Once again, I'm getting that weird whiplash feeling. I am in no way qualified to make this commentary, but I thought Homophobia didn't equal "I don't want that person to touch me" unless there's a "because they're gay" attached to it. (Correct me if I'm wrong, PLEASE correct me if I'm wrong, but "I don't want you touching me because I'm not attracted to you" seems to be like, a baseline for human rights.) Richard's issue doesn't seem to be "Ew, gay people". It seems to be that he's straight, and his sexual boundaries are continually and consistently crushed by Anita and Jean Claude, and he's starting to overreact because that's what continual traumatic experiences do. He never goes on a homophobic "Gays are evil" rant, he just says "I don't want that. I don't want that. Please stop, I said I don't want that. Please stop touching me. Please stop. PLEASE FUCKING STOP I HAVE ASKED YOU VERY NICELY" until he snaps and starts screaming--and even then it's still "I TOLD YOU I DO NOT LIKE THAT AND I ASKED YOU TO STOP." and not "OMG I HATE GAYS." And the only non-straight person Richard ever seems to interact with is Jean Claude, who has the sexual boundaries of an octopus. We don't get to see how he interacts with someone who isn't constantly shoving himself onto Richard. He has the exact same reaction to Anita. Anita is basically walking all over Richard's limits on a weekly basis, and justifying it because it's just Richard's homophobia. Yes. Richard not wanting to have psychic sex with a woman is his homophobia. Explain that, blog-readers. Explain that.
FYI that's a textbook abuser tactic. First, demonize a behavior you don't like, then crush it or ignore it somehow, then explain how justified you are in crushing said behavior because it's just a socially inappropriate reaction and your victim will become a better person for being repeatedly crushed. Bonus points for dressing it up in religion. "Oh, you're not being a good Christian right now because you're drinking, so it's okay for me to hit you/lock you up/do this other thing to do. I'm making you a better person." "Yes, Richard. Let me expose you to sexual situations you do not like because it'll make you a better person. It's not that you're not enjoying this. It's just your homophobia talking."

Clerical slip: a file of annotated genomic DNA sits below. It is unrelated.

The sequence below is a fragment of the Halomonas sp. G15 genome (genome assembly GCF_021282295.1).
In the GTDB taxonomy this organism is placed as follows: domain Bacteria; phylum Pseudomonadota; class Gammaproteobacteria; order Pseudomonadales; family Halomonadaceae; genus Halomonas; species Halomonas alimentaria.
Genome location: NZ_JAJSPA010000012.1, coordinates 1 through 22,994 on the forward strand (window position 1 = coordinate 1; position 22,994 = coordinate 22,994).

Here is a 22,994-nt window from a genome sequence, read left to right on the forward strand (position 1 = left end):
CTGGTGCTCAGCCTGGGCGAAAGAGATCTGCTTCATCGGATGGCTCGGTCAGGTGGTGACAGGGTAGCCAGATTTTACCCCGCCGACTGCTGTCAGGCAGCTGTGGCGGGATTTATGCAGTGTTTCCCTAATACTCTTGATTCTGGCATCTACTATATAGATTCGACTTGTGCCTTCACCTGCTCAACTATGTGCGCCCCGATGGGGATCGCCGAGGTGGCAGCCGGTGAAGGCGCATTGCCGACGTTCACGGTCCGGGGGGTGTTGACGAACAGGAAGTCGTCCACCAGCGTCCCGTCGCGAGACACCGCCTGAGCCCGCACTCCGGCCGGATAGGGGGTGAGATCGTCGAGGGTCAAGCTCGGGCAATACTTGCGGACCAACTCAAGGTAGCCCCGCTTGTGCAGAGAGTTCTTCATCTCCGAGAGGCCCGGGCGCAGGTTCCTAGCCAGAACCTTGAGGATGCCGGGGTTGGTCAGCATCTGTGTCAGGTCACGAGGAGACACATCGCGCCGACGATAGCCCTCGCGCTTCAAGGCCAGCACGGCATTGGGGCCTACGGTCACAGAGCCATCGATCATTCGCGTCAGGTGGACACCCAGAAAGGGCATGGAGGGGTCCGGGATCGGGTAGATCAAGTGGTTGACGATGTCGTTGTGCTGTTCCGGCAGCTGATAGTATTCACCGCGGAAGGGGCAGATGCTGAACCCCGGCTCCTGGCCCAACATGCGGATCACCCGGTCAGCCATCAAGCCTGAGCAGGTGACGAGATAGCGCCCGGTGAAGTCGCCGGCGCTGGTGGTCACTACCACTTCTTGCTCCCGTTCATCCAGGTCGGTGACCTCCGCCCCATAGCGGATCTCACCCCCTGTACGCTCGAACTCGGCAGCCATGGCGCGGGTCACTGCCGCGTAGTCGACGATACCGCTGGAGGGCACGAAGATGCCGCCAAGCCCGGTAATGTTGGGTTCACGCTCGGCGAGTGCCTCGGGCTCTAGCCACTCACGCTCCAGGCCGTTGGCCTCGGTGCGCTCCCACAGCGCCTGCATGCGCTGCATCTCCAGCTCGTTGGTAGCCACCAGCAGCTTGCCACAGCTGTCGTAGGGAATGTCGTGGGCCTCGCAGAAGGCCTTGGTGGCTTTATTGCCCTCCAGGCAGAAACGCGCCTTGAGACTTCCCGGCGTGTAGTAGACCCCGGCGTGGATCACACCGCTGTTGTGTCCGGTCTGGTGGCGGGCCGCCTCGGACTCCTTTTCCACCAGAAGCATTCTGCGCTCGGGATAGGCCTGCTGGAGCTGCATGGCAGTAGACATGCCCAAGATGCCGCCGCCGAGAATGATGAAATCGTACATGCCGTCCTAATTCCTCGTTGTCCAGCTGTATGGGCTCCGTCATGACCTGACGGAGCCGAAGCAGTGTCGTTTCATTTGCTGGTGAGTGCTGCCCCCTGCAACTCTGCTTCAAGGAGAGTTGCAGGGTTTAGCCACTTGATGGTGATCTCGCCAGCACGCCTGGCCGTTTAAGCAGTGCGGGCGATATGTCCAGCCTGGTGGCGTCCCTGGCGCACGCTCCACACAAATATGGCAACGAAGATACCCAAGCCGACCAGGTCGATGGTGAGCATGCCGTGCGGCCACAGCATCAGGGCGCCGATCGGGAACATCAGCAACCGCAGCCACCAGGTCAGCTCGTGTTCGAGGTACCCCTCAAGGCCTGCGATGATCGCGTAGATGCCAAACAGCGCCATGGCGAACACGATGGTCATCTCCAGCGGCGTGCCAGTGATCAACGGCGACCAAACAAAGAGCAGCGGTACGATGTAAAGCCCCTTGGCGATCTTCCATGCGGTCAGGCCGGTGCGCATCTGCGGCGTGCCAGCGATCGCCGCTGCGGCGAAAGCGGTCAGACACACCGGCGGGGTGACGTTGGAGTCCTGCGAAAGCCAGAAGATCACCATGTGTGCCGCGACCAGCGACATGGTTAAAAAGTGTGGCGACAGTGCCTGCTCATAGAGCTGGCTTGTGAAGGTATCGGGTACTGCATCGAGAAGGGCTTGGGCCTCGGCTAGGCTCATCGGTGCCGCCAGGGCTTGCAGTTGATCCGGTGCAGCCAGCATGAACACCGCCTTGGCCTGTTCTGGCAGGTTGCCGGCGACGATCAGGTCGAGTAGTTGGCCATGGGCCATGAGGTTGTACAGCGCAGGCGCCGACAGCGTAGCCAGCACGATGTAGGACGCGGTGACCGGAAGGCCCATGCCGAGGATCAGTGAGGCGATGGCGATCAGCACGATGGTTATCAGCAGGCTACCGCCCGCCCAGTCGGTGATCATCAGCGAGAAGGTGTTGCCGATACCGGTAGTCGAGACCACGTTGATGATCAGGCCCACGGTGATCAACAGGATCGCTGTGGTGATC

It's also rather interesting that even though this series is on an "It's okay to be gay" kick, it's apparently only okay when there's a woman (this being Anita) involved. Seriously. Name one gay couple in this series--ONE--that isn't villianized that doesn't involve Anita somewhere. Asher and Jean Claude? Anita. Auggie and Jean Claude? Anita. Asher and Narcissus? Oh, it's a bad, twisted, evil relationship and he needs to come back to the magic vag. Yeah, I'll find the bullshit with Richard to be something like active commentary on gay rights when gay people (or ANY people) are allowed to exist outside of Anita's sphere of sex and not be little demon people.
So the Cape Cod master and his oldest son show up at the door, and we get a few pages of Anita and Jean Claude's robes.
His is furry, hers is not. They're both black. Note how quickly Anita cooperated with Richard's request that she put clothes on.
Richard then takes the blame for what happened in the room. Because it's not enough for Anita to be a textbook abuser. Now we need to have textbook victim responses too.
“Some nights I hate you, Jean-Claude, but if I’d been with Anita tonight, touching her, Augustine wouldn’t have been able to roll her."If I stay with him, he won't drink as much." "If I put out, he won't hit me/the children". "If I do this, then the abuser won't do the behavior I dislike so much." Right. Richard wants out of this relationship bad, so anything that happens to the other people in it is his fault. And he's accepted this blame.
Folks, you are not responsible for what another person does. You are never responsible for someone else's behavior. It is their choice to do it. They can choose not to. You are not obligated to prostrate your life in front of someone else's addiction or sex drive, or political ambitions, or anything else. You always ALWAYS ALWAYS have the right to say no and leave.
But Richard basically says "I promise to support you guys and never leave again" and the chapter ends with Anita wondering how true he can keep to that promise. Because it's not like he isn't promising to cooperate with his rapist or anything.
Wait. He totally is.